When an opposing player picks up the crown, it's a less-than-ideal—albeit very preventable—situation for the K. Rool player. The crown deals around 9% to King K. Rool and has the same knockback statistics as the special move. However, it does not have the same priority as being thrown by K. Rool anymore, instead being cancelled out by even Blunderbuss's Kannonballs. Because item throws are generally quite quick and difficult to react to and the crown itself is so strong, it can lead to the opposing player getting strong combos against him. However, there is a myriad of counterplay options available to the K. Rool player that can make retrieving it workable. His neutral aerial is the most enticing with a short hop fast fall, acting as non-committal armor that can force a crown cancel. While more committal, dash attack can also function in the same way. Shielding or jumping are also serviceable options for playing around the throws.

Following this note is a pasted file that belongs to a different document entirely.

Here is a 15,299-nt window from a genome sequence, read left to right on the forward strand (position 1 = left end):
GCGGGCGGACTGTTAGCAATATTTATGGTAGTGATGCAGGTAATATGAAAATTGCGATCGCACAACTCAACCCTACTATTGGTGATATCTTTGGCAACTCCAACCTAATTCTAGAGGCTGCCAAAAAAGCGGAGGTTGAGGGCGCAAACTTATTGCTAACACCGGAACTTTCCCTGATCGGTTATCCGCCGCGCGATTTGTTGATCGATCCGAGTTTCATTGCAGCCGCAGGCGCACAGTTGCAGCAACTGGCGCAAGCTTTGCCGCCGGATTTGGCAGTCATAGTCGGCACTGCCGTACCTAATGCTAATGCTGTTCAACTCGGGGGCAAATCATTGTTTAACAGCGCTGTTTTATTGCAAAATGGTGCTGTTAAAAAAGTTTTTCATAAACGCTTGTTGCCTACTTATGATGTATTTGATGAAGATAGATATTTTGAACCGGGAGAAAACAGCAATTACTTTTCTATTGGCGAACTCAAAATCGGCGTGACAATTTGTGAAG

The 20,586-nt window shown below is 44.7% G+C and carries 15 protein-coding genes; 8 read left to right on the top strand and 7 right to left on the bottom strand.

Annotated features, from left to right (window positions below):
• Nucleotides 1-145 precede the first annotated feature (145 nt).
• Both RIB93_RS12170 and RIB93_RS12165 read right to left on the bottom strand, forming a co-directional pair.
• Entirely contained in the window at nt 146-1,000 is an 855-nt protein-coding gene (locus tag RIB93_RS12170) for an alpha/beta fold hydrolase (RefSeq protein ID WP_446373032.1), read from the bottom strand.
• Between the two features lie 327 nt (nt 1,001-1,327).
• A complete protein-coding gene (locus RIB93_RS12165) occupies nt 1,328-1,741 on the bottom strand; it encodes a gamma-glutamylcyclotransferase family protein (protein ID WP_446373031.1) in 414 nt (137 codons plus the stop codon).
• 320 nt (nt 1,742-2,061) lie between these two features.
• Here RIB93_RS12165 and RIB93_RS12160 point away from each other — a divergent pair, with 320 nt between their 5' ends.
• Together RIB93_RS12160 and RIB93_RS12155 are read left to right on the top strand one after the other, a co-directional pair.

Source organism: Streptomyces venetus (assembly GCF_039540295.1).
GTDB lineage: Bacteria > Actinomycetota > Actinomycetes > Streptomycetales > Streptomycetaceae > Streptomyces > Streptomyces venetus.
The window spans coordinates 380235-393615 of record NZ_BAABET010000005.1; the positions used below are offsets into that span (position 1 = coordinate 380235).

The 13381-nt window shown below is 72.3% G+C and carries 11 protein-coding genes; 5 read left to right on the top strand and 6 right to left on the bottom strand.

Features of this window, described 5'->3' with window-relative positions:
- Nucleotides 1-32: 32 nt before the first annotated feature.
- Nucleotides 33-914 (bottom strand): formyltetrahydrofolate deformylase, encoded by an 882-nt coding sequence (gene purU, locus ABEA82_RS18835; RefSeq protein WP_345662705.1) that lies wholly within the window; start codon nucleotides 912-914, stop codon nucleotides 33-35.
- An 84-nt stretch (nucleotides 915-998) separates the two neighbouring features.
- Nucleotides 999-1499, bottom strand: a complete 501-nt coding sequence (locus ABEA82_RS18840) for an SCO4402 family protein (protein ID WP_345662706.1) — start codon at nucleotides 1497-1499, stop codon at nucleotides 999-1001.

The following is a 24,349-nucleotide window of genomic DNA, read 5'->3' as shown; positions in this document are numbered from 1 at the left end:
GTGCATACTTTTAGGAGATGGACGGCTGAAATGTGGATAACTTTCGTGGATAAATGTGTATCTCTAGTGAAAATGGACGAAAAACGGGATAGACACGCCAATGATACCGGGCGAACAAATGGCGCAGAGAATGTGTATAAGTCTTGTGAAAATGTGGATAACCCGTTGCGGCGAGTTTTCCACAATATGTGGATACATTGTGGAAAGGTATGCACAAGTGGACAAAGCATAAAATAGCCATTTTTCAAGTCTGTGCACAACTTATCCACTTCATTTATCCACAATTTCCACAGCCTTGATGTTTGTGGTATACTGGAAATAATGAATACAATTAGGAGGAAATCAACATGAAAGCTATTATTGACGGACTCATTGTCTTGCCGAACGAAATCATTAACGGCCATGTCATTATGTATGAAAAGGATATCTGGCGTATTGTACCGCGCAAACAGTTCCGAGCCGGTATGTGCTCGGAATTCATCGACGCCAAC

King K. Rool's Crownerang, while simple in execution, holds numerous advanced techniques. These tend to make use of the Crown Pickup animation from execution (with a FAF of 18, which at 0% from a Returning Crown Hit results in +8 hit advantage), which is not to be confused with the animation from the item pickup (with a FAF of 28). These techniques all have unique uses and execution, although they vary in viability. Crownerang's advanced techniques are a mainstay in King K. Rool's metagame for their strong reward if executed in the right situation, such as KO confirms, combos and massive shifts in game state. However, if executed poorly, they often have severe consequences due to the lag on Crownerang and the animations being abused.